Ajdovščina is a humble town in the Vipava Valley region of Slovenia, close to the border with Italy. Locals know the Vipava valley for the excellent wines it produces - as well as prosciutto to rival that of its famous neighbour. But Ajdovščina has another distinction: it has become an unlikely hub for the collection of plastic trash from around the world.
Each year, around 40,000 tons of old fishing nets, synthetic carpet, and textile offcuts arrive at a warehouse on the outskirts of the town. They come from as far afield as Cameroon, Thailand, New Zealand, America, and China - but the warehouse isn’t the final stop on their journey.
“Normally you take raw materials from the planet, you make products and you landfill them,” says Giulio Bonazzi, chairman and CEO of Aquafil. “But instead of using oil, we use waste.” The affable Italian gestures at a huge repository of discarded products - enormous bales of green netting, thickly braided rope, giant bags filled with scrap material, and musty bundles of carpet. All of them share one thing in common - they’re made of nylon - the core material in Aquafil’s global business.
Bonazzi’s father Carlo founded Aquafil 50 years ago, and over time shifted his focus from producing nylon raincoats to manufacturing and selling the nylon fibres they were made with instead. Since opening its first factory in Italy back in 1969, the company has expanded across Europe and into America, China, and South East Asia.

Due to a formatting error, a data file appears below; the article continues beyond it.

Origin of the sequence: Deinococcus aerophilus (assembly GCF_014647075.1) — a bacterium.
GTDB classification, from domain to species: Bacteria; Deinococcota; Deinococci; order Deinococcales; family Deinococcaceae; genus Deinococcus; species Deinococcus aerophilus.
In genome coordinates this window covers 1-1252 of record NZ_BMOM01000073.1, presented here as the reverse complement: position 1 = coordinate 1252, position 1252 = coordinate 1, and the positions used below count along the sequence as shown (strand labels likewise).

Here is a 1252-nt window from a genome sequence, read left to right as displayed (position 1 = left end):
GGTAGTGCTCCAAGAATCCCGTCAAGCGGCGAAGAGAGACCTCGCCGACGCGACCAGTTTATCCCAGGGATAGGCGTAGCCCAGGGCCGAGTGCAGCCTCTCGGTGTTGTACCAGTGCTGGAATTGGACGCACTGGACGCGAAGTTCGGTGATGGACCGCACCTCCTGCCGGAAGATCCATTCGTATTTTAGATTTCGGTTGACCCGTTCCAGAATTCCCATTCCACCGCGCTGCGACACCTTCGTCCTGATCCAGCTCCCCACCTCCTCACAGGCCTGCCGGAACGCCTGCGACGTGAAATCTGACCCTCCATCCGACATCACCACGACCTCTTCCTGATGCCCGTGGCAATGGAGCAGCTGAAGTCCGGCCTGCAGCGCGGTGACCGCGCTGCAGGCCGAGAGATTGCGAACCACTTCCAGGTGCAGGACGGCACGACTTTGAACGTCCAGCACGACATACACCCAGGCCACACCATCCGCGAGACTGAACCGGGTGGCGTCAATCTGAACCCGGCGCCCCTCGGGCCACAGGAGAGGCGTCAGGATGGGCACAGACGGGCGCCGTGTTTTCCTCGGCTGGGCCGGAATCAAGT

However, over the same period, nylon’s reputation has shifted. Yes, it is a wonder material that can be fashioned into everything from women’s stockings to molded machine parts, but it is also a product of the petrochemical industry. Thanks to its ubiquity and resilience, nylon now permeates the entire planet, along with other popular plastic polymers like polyester.
As Bonazzi became increasingly aware of this pressing environmental issue, he sought a way to make Aquafil more sustainable. In 2007 he embarked on a massive research and development project that focused on building out a reverse supply chain. This meant taking advantage of the polymer’s durability to divert discarded nylon away from landfill, instead transforming it back into a raw material to create new products, which themselves can be upcylced at the end of their lifespan. The result was a new product called ECONYL - a regenerated nylon yarn created entirely from waste, which the company launched in 2011.
This was not a straightforward endeavour. Bonazzi confesses that had he known at the time just what it would take to switch to trash as a core resource, and at the same time develop the technology to turn it into pure nylon thread, he might not have taken this path. “We had to set up a new supply chain from scratch,” he says. “And this isn’t mechanical recycling where you can do it once or twice or three times,” he adds, “we had to develop a chemical process to return the waste to its original building blocks, which you can do an infinite number of times.” This type of process is known as a circular model - where materials can be continually recycled or upcycled to create new products.